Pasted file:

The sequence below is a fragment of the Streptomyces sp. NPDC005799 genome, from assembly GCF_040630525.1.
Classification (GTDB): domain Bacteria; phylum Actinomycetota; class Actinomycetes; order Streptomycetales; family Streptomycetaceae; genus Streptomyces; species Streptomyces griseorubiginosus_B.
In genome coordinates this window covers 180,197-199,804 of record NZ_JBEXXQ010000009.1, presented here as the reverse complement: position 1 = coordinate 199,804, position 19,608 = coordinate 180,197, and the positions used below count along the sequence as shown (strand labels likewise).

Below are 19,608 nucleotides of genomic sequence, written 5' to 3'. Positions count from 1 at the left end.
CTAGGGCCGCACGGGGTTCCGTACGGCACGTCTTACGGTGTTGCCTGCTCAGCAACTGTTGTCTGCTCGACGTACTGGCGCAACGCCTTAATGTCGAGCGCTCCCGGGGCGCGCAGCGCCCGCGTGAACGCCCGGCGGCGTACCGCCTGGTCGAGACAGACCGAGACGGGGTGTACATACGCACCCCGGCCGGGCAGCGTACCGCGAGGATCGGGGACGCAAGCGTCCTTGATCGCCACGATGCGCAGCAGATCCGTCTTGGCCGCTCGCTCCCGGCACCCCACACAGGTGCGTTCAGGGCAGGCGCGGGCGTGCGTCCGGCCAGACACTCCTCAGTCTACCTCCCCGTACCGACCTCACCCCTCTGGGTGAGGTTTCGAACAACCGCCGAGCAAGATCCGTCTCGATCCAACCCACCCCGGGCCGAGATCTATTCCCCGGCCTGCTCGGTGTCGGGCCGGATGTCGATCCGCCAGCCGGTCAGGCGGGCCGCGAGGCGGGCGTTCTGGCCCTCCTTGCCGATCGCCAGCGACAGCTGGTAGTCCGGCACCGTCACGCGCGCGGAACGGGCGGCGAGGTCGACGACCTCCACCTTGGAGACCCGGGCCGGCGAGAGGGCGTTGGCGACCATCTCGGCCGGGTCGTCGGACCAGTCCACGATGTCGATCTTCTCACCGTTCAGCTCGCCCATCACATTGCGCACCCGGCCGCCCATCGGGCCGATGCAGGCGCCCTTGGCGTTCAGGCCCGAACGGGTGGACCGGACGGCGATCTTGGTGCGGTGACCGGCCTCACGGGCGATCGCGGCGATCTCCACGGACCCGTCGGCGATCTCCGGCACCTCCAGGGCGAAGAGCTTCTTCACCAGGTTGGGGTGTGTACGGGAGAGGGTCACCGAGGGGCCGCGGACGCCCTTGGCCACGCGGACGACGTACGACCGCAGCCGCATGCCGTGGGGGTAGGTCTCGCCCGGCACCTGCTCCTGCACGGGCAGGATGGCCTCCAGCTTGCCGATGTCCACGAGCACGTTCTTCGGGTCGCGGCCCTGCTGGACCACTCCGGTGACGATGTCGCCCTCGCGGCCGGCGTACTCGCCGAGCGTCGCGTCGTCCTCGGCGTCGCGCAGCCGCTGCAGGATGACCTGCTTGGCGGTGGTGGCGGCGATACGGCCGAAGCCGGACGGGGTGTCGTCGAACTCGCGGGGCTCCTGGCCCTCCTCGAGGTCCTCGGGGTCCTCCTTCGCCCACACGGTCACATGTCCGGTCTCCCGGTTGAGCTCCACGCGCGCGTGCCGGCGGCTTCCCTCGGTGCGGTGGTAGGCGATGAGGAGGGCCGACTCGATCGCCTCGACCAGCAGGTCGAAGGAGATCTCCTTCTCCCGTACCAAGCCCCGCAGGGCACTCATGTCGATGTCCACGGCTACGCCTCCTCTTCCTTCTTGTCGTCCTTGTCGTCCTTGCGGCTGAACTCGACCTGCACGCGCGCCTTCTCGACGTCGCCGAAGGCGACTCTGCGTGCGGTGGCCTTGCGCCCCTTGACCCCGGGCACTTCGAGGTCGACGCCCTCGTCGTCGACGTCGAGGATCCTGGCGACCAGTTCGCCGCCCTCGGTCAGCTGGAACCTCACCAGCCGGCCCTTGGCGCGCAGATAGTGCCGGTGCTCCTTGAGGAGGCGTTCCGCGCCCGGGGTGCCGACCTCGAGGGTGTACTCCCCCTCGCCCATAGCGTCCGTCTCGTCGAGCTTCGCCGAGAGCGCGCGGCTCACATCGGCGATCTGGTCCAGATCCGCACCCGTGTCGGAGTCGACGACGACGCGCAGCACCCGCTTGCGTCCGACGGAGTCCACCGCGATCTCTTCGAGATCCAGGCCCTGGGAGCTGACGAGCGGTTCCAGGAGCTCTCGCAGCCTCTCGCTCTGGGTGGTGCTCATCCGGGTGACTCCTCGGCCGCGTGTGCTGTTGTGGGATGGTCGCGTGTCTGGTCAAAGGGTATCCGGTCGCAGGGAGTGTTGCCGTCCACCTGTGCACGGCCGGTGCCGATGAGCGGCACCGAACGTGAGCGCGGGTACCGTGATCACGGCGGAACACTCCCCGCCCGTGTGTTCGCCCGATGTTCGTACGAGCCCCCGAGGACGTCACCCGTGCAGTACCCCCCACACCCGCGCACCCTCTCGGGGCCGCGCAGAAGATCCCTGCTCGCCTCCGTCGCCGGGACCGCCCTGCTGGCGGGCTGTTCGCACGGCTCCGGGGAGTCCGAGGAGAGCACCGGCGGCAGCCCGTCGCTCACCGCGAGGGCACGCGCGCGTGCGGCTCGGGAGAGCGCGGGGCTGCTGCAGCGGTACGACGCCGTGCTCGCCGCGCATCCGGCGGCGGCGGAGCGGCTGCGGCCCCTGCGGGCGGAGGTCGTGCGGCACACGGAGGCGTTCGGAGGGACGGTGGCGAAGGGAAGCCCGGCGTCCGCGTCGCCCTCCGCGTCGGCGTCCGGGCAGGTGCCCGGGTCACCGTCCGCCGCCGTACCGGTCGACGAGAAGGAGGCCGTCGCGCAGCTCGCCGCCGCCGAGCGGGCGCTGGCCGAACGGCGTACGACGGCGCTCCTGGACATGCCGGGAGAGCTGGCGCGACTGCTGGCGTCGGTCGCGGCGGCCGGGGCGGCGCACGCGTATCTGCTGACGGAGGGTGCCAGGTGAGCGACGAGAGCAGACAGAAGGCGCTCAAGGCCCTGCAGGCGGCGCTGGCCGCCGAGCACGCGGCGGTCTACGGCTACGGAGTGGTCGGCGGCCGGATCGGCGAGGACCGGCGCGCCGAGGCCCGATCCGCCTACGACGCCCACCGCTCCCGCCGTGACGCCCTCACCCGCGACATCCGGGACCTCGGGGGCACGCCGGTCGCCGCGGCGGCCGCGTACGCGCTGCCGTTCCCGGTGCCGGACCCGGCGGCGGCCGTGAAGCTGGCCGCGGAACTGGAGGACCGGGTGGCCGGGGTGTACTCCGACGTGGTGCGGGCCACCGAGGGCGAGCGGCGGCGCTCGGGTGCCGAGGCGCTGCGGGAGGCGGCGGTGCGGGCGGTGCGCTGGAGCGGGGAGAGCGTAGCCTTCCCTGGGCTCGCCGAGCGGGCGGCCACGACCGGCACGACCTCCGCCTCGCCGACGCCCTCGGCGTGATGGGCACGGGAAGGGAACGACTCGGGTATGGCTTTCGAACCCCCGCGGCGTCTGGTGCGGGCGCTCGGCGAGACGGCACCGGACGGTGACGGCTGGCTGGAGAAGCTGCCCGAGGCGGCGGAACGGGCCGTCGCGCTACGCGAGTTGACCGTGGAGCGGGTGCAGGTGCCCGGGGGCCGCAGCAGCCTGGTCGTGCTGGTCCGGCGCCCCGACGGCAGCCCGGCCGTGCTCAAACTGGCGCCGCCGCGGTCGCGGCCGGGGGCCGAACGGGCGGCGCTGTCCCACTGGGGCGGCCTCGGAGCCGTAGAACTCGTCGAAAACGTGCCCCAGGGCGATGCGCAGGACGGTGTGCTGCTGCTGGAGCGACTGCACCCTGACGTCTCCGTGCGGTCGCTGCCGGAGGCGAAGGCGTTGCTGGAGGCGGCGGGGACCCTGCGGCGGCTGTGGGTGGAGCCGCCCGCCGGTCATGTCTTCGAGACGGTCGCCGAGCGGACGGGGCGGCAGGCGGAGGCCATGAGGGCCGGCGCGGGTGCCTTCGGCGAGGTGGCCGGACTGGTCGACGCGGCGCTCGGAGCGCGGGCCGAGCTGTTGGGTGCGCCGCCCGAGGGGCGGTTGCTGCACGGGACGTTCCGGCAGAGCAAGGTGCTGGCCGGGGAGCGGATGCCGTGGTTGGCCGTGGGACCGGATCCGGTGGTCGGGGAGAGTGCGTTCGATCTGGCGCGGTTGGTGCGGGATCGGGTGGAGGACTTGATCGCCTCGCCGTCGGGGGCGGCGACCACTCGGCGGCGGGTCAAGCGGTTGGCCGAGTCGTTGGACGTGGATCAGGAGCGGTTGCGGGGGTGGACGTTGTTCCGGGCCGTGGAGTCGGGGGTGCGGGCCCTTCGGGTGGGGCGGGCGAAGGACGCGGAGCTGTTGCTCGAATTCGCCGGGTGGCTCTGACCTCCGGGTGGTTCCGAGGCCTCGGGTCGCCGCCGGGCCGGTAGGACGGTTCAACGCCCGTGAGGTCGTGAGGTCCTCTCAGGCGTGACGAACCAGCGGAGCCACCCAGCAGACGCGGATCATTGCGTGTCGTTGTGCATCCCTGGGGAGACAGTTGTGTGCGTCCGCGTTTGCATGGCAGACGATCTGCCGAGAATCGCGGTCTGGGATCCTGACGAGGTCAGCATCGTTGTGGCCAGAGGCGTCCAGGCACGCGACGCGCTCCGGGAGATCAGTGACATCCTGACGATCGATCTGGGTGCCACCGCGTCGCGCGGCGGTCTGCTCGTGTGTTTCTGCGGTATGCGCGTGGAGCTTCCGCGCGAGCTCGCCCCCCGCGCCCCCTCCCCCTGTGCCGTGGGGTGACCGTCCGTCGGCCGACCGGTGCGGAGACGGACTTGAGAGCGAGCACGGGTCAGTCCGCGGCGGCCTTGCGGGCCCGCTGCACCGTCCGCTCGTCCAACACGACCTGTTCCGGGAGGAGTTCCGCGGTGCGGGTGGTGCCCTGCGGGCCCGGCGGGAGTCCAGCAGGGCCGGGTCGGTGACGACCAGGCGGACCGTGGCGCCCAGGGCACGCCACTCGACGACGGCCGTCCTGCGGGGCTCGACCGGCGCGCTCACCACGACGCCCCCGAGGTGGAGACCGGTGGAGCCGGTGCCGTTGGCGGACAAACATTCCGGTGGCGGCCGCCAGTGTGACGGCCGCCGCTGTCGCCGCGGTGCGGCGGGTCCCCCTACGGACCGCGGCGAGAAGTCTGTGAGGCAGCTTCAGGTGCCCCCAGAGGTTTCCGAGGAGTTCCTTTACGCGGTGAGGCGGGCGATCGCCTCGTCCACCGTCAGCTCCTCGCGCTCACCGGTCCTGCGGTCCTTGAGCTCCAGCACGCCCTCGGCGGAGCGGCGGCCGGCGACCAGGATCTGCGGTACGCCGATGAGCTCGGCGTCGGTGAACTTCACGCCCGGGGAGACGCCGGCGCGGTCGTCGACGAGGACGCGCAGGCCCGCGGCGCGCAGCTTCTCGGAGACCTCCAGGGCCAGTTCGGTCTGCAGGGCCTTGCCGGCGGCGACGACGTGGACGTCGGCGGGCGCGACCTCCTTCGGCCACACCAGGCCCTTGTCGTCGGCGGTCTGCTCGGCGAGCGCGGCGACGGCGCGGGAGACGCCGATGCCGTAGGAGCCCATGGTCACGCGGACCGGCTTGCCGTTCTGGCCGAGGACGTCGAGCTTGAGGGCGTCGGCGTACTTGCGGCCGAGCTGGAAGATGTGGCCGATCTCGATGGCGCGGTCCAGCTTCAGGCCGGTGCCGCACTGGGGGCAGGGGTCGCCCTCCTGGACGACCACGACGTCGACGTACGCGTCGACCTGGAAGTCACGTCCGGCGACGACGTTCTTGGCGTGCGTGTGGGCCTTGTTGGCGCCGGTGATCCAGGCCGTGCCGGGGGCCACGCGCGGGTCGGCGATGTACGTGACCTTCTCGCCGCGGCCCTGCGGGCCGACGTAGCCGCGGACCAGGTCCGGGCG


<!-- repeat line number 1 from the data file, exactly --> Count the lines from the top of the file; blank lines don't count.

The sequence below is a fragment of the Streptomyces sp. NPDC005799 genome, from assembly GCF_040630525.1.